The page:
Finally, in this case, there is no positive persistence (in fact, there is significant negative persistence) for pitchers in preventing steals of home. There is, however, significant persistence for catchers. Because of this, Component 1.3 decisions are allocated 100% to catchers.
3. Level of Credit for Not Attempting Stolen Bases
Player Decisions are awarded not only for stolen bases and caught stealing, but also for a lack of stolen bases and caught stealings when given the opportunity. For most of the seasons for which I have calculated Player won-lost records, the failure to attempt a stolen base was actually a net positive for a base runner. That is, the expected gain in win percentage to an offensive team from a stolen base times the number of actual stolen bases (defensive indifferences and balks) was less than the expected loss in win percentage to an offensive team from being caught stealing times the number of actual caught stealings (including pickoffs). This has not been true every season, and, in fact, this tendency has reversed itself for seasons since 2007.
Regardless of whether a net positive or net negative, it is worth noting that very few Player Wins are actually earned by failing to attempt a stolen base. With a runner on first base and second base open, the failure to steal second base cost an average of 0.000292 losses per plate appearance in 2009, for example. Avoiding being caught stealing (or picked off), on the other hand, earned an average of 0.000266 wins per plate appearance.
An interesting contrast can be made between the most prolific basestealer in the Major Leagues from 2000 – 2006, Juan Pierre
, who stole 325 bases and was caught stealing 116 times, and perhaps the least prolific basestealer during this time period, Tony Clark
, who reached base approximately 580 times over this time period (excluding home runs) and was credited with no stolen bases and a single caught stealing over this time period.
Juan Pierre, from 2000 – 2006, earned a total of
6.43 stolen base wins, the most stolen base wins earned by any baserunner over this time period. He also led all players in stolen base losses, however, with
6.29, for a Component 1 winning percentage of
0.14 net wins.
Tony Clark, on the other hand, because he never ran, amassed a mere
0.24 stolen base wins, but, because he was only caught stealing once, he also amassed only
0.15 stolen base losses, for a Component 1 winning percentage of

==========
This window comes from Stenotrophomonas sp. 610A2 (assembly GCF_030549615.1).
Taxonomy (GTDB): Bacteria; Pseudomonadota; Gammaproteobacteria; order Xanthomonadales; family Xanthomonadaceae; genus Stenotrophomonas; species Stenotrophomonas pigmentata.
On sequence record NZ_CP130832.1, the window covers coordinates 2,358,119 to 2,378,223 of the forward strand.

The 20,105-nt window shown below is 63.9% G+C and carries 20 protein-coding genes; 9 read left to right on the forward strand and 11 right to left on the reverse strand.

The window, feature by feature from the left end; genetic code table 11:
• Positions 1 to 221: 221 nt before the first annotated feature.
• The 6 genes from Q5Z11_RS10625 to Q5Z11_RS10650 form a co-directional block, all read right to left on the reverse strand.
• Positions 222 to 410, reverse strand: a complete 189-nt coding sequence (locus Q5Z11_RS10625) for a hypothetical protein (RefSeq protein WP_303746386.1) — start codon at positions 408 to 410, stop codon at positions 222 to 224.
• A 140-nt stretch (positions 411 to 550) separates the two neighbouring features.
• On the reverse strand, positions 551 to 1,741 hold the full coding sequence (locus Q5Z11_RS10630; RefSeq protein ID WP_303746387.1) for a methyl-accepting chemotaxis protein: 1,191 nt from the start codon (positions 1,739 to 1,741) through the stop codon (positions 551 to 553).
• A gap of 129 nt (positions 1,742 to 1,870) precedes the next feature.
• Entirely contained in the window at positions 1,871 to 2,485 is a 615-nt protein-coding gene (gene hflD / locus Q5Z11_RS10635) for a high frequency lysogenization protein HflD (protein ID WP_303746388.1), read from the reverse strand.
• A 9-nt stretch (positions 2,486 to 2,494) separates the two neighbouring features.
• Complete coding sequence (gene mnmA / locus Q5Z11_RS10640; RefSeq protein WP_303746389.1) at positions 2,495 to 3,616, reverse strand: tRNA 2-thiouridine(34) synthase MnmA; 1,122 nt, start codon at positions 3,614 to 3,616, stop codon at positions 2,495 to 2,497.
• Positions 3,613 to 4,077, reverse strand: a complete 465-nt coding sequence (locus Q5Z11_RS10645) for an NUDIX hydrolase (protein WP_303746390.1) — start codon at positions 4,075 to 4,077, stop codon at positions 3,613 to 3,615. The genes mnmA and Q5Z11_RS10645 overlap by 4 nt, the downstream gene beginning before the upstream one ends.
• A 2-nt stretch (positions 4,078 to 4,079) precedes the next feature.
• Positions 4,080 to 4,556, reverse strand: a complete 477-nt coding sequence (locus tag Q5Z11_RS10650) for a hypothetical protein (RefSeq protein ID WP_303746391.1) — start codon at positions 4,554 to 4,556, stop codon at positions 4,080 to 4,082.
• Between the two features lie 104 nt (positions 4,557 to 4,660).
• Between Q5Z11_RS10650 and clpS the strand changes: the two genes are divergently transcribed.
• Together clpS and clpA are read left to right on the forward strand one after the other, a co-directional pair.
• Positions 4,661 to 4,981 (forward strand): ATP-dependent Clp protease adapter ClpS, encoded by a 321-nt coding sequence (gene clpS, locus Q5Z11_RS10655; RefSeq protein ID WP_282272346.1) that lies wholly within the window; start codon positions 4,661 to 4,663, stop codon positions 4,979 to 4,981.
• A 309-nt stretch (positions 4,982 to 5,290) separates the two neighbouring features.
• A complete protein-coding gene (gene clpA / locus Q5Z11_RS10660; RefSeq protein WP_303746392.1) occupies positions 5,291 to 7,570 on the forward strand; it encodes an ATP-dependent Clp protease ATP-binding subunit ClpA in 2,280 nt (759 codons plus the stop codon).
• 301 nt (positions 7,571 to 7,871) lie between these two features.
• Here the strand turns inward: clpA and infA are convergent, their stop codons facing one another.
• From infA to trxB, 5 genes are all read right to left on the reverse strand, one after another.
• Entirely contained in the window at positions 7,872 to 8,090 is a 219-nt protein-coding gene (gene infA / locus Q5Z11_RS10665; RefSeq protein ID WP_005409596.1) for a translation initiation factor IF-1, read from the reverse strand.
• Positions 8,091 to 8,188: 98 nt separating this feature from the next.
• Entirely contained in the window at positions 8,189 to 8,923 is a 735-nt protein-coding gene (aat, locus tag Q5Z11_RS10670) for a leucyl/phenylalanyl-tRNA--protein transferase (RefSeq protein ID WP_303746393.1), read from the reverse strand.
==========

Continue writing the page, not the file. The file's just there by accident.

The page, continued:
0.09 net wins.
In other words, Juan Pierre’s 441 stolen base attempts generated
0.05 more net wins for his teams than Tony Clark’s one (unsuccessful) stolen base attempt did over these seven years.*
*To be fair, Juan Pierre has earned a total of
1.88 net Component 1 wins over his entire career.
4. Baserunners versus Pitchers versus Catchers
Overall, Component 1 Player Decisions account for
2.3% of total Player Decisions. The relative importance of basestealing as a component of total player value is quite different, however, for baserunners, pitchers, and catchers.
Because of the perfect symmetry between offensive and defensive Player Game Points, basestealing accounted for a total of
2.3% of total offensive Player Decisions. The importance of basestealing varied considerably, however, across players. Returning to the above examples, Juan Pierre
7.1% of his total Player decisions in Component 1 over the course of his career, while Tony Clark’s
basestealing only accounted for
0.6% of his total Player decisions.
The highest percentage of total offensive Games within Component 1 for a single season for a player that played regularly*
for the 1990 Montreal Expos
who had 50 stolen bases and 13 caught stealing in 119 games (263 plate appearances and 26 pinch-running appearances), for a Component 1 Won-Lost record of
1.34 - 1.14. Basestealing accounted for a total of 20.1% of
Nixon’s total offensive Player Decisions and
15.6% of his total Player decisions that year.
*min. 100 games played, 10 player decisions
In contrast, basestealing is a more minor aspect of overall pitching, with Component 1 Player Decisions accounting for only
1.6% of total pitching Player Decisions (not including fielding, batting, and baserunning decisions earned by pitchers). For catchers, on the other hand, Component 1 Player Decisions are a huge percentage of overall catcher fielding, accounting for
66.5% of total fielding value for catchers.
Component 1 leaders can be found here
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